Development projects and financial instruments
The Smart City has been at the centre of a spirited debate for some years now. The need to rethink urban spaces, focusing on the needs of city dwellers, rationalising resources and raising the efficiency of service delivery, has taken on a key role in the definition of the possible paths of development for cities.
In this context, technological innovation allows us to envisage scenarios unimaginable only a decade ago, raising the question of how best to unleash the potential of the technologies now available.
From a purely theoretical point of view it is now possible to conceive of a Smart City on a manageable scale for end users, one that incorporates services and processes that optimize the available resources. However, on a practical level the design of the project must necessarily take account not only of the specific features of the individual urban area, but also the organisational and financial feasibility of the initiatives required.
Programming initiatives with a clear, long-term vision and the financial viability of the associated investment are two critical issues that, in reality, prevent Smart Cities from going beyond formulations of principle to enter the realm of the feasible.
A first unavoidable step is deciding what a Smart City is. This discussion has led to the proliferation of sometimes discordant opinions that have captured only a part of the concept, producing semantic distortions and contributing to the idea that a city can qualify as smart merely though impromptu and uncoordinated individual initiatives.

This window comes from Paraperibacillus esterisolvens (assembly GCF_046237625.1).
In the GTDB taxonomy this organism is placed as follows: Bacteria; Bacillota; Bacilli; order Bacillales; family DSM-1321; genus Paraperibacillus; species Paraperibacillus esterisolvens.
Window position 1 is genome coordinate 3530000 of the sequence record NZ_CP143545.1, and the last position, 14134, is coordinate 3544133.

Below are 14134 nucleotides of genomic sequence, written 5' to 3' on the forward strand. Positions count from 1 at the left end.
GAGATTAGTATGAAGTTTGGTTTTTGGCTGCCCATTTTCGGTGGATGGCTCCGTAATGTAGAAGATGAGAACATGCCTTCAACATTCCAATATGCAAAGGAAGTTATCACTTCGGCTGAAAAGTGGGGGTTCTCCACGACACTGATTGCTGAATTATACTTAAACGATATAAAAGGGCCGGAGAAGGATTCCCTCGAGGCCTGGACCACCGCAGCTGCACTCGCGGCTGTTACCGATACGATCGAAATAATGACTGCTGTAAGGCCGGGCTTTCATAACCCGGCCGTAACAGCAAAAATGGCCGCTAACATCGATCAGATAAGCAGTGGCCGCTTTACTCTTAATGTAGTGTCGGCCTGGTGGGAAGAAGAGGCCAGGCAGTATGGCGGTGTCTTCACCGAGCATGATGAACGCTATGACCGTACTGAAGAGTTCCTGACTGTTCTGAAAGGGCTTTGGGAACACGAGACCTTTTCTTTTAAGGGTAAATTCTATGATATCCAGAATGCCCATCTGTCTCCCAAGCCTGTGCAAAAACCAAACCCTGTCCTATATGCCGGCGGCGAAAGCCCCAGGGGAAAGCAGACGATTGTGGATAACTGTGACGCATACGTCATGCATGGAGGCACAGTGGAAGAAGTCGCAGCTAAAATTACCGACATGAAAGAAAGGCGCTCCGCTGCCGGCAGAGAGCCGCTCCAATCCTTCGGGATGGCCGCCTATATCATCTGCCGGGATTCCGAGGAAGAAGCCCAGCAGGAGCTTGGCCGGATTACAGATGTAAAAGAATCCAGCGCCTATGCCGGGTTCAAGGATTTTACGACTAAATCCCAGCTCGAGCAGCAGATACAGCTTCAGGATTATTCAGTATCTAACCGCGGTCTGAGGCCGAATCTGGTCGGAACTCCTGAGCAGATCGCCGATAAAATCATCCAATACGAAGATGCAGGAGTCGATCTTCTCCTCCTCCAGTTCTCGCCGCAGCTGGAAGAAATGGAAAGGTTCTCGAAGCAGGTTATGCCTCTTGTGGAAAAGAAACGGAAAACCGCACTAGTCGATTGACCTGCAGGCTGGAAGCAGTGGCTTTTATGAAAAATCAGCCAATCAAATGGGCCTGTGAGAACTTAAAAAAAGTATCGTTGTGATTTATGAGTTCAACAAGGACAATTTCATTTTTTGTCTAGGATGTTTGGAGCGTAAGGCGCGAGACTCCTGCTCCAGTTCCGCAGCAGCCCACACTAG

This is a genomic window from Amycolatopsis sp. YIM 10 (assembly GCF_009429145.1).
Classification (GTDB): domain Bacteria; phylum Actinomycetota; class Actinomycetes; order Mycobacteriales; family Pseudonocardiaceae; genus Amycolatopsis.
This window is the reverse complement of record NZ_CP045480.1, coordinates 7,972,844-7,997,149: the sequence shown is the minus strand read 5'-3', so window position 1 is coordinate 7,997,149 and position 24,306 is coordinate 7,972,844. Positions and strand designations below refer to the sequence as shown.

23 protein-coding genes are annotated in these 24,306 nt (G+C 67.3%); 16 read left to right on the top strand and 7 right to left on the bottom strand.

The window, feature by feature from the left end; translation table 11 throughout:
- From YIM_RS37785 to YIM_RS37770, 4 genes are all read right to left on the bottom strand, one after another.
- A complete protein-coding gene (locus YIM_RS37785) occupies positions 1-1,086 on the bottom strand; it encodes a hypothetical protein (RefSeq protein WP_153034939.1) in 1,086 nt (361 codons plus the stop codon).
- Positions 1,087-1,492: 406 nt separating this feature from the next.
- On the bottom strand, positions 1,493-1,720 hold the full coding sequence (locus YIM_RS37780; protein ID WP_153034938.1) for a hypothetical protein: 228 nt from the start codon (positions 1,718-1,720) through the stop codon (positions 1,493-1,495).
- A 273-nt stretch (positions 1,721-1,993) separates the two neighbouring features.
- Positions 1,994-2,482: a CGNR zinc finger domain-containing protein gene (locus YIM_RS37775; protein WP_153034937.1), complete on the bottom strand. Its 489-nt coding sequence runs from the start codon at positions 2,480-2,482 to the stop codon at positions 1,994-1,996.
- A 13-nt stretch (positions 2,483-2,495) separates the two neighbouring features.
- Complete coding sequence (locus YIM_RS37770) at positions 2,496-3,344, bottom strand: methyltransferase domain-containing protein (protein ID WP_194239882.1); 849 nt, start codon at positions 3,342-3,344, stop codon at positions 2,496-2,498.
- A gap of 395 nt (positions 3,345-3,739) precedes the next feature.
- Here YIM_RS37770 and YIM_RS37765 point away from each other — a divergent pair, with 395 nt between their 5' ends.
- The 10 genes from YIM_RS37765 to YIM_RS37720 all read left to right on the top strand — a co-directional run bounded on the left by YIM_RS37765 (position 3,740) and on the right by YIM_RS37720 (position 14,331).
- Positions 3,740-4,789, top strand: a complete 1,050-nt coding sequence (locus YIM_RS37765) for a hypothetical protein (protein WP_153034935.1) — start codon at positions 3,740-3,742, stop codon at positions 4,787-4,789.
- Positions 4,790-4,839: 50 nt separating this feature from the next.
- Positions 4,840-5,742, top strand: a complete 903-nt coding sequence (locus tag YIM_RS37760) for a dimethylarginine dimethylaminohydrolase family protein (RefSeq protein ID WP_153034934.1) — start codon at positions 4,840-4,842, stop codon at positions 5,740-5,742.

Now, however, consensus has formed around the idea that the creation of a Smart City must be founded on the construction of a strategic, planned and comprehensive vision, associated with an ability to assess the potential of the territories involved by a political actor capable of rethinking the city for the long term, taking an integrated approach that impacts a broad range of areas.
The actual development of a Smart City thus implies a continuous process of innovation that will translate into the delivery of new services and the use of new products. The goal is to improve the quality of urban life, in part through the closer involvement of city dwellers in governance processes and the close monitoring of real needs.
This process, however, requires a level of investment – including spending on infrastructure – that cannot be funded solely through government budgets. Indeed, although public expenditure is justified to achieve public interest objectives and to remedy certain market failures (as in cases, for example, where the relative immaturity of a technology may make the investment too risky), in the current fiscal environment we must necessarily tap private-sector capital, including through the more extensive involvement of institutional investors.
In this context, it is essential to assess the maturity of the various technological options available, partly with a view to determining the evolution of possible business models and the impact on financial sustainability. The various application domains are highly diverse in their infrastructure requirements, the complexity of the required interventions and their investment needs.
In the light of these considerations, this report attempts to trace a sustainable path for Smart Cities, both from the point of view of planning and that of identifying the funding sources for the associated projects.
The housing market in Italy, with a focus on the social housing sector
Following the economic-financial crisis of 2007 and after a long phase of expansion supported by low mortgage interest rates, the Italian real estate market began facing difficulties as a result of a major decrease in both the purchase of housing and in real estate prices.
European financial instruments to support business and investment, and the role of national development banks